Jeremy Black’s article, “Towards a Marxist Geopolitics”, was published by the political science journal Geopolitics. Black’s text has undergone the peer-review process, which means that before the text was accepted for publishing, it was evaluated for quality by experts in the field of political science and, more specifically, geopolitics. Whereas this academic “stamp of approval” may be considered to be sufficient so as to consider an article to be of “high quality”, peer-review journals clearly do not accept every article that is sent to them for review. In this regard, Black’s specific text can be considered to be of quality to the extent that it takes prominent theories from political science, that of geopolitics and Marxism, and attempts to provide a synthesis of the two.

You're lucky! Use promo "samples20"
and get a custom paper on
"Analysis of Three High Quality Articles on Public Policy"
with 20% discount!
Order Now

One of the reasons why Black’s text is of quality is because it clearly refers to previous academic literature on the subject. For example, with regard to the synthesis of geopolitics and Marxism, Black cites previous theorists in this area, writing “Immanuel Wallerstein and a host of scholars have been trying to (synthesize Marxism and geopolitics) at the global level, with the core-periphery model of economic development proving particularly influential.” (234) In other words, Black’s text can be considered to be one of quality since he references previous academic literature on his specific topic, i.e., the synthesis of Marxism and geopolitics. A quality text must be aware of previous literature that has gone before it and adequately quote this literature, so as to indicate a familiarity with previous interpretations of a given subject matter.

However, what about articles that are not printed in peer-reviewed scientific journals? Certainly, this standard provides a type of filter according to which it is easier to distinguish an article that has been well-documented and met the standards of academic research from those that have not. But this clearly does not mean that all articles which are not published in peer-review journals lack merit for the study of public policy and political science. For example, the article “A Time of Unprecedented Instability?”, an interview with the American strategist Zbigniew Brzezinski was published by the influential non-academic journal Foreign Affairs. This article bears significance in so far as it is a commentary on contemporary geopolitical events by an influential strategist in American government. As the article states, Brzezinski “has remained one of the most prominent strategic thinkers in the United States throughout the ensuing three and a half decades.” In other words, Brzezinski’s analysis of policy bears a significant weight, to the extent that he has historically and also currently remains a dominant voice in U.S. policy. Reading a text from Brzezinski provides the reader with insight into the possible directions of U.S. policy when considering his clear influence on this same policy.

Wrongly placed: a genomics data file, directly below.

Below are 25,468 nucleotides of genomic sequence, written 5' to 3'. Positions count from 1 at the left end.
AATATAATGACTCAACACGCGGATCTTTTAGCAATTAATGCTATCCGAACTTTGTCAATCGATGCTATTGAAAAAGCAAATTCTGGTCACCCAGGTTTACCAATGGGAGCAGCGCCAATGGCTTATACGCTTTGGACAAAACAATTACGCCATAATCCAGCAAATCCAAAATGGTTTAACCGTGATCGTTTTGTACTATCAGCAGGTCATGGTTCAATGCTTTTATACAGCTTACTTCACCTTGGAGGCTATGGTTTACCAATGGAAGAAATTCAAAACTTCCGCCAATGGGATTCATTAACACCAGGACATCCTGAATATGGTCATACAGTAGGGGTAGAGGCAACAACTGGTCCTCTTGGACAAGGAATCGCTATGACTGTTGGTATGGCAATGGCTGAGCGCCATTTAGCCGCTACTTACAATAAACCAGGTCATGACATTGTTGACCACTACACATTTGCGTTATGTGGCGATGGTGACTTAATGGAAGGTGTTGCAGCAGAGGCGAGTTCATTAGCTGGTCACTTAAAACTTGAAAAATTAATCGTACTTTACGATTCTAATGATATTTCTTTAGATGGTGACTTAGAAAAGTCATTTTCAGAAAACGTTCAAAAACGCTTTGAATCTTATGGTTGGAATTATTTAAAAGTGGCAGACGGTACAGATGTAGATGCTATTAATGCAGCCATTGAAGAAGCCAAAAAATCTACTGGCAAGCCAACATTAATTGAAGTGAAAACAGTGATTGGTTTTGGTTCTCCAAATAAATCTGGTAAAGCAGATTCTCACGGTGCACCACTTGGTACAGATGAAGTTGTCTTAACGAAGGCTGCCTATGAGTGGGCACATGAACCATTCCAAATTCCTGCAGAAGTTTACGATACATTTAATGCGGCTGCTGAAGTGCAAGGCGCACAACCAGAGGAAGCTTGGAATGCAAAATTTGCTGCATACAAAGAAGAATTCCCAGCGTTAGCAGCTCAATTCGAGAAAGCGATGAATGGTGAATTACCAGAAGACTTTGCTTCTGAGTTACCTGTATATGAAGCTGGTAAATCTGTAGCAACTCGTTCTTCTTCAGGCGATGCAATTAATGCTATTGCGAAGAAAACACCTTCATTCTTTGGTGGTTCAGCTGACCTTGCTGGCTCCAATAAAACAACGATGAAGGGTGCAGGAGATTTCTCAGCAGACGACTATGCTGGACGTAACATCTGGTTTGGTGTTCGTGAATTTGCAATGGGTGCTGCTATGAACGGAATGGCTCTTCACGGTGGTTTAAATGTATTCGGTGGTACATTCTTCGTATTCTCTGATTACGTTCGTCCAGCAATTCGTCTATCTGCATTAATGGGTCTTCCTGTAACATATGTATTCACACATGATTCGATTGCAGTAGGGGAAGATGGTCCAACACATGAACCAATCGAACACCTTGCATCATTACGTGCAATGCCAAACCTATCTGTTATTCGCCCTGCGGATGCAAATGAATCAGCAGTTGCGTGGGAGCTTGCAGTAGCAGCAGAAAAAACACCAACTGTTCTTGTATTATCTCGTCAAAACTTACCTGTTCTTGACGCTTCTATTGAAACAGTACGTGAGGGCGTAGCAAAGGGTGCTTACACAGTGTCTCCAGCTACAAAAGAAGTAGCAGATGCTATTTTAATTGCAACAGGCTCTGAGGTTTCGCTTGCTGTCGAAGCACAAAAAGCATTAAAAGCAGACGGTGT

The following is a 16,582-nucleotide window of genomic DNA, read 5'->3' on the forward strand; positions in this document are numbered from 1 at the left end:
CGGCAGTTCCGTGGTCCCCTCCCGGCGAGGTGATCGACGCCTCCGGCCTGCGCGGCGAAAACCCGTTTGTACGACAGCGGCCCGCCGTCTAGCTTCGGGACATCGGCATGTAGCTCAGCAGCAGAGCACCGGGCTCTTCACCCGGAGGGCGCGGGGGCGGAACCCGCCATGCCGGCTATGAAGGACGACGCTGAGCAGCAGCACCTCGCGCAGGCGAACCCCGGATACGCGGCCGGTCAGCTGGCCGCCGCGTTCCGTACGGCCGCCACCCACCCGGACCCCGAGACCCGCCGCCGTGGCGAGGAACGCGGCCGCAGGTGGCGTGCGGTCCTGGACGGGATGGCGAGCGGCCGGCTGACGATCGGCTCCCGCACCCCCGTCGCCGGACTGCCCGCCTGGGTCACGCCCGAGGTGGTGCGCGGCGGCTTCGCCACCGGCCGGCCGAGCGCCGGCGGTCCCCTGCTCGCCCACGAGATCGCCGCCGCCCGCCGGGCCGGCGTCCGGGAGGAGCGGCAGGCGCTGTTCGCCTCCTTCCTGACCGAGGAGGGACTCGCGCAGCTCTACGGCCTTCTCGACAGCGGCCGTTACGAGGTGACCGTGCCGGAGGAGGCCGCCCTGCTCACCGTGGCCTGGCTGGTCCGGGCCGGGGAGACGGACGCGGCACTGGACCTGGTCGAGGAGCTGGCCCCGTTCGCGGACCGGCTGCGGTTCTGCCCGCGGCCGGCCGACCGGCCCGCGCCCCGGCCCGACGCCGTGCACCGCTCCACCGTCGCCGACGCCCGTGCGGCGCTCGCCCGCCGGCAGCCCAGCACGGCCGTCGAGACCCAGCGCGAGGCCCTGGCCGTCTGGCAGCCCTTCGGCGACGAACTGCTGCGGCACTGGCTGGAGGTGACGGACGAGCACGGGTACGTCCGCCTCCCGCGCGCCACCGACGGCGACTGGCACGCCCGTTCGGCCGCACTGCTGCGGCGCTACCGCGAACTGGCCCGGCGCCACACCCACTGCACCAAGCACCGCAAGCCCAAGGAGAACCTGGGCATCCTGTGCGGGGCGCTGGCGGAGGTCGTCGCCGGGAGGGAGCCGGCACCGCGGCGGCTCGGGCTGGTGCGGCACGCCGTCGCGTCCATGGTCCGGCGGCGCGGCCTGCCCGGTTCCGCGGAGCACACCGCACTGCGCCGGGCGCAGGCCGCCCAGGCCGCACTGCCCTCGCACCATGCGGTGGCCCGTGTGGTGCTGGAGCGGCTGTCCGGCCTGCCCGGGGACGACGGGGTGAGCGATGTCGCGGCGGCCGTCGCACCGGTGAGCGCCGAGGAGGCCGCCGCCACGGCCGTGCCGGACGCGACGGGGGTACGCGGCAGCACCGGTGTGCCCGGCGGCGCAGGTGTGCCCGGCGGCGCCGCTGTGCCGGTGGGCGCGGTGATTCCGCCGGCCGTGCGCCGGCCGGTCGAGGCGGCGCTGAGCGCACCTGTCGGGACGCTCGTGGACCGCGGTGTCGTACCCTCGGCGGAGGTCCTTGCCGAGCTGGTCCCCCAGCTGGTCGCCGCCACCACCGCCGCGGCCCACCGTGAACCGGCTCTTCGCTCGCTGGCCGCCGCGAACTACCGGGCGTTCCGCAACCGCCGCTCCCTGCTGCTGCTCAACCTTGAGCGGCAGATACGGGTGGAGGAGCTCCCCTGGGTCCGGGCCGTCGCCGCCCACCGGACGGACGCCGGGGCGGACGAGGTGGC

With the advent of the Internet and the proliferation of voices, it is often hard to distinguish the quality of blog posts, which further complicates the researcher’s search for quality articles. Nevertheless, the article “Russian Nationalism and Eurasianism: The Ideology of Russian Regional Power and the Rejection of Western Values” by Matthew Raphael Johnson satisfies all the requirements of a quality journal article. He provides a concise and at once thorough review of Russian political ideology particularly through the lens of the gifted Russian theorist Alexander Dugin. Johnson’s text attempts to explain the clear ideological differences between U.S. capitalist policy and Russian conservative policy, thereby providing a corrective to many articles which simply demonize the latter without any critical thought, essentially functioning as mechanisms of American policy propaganda.

As Johnson writes at the beginning of his article “the recent flurry of writing on Russian politics, nationalism and Alexander Dugin  shows the contemptible inability of western savants to apprehend any idea beyond the cliche’s of stagnant neo-liberalism.”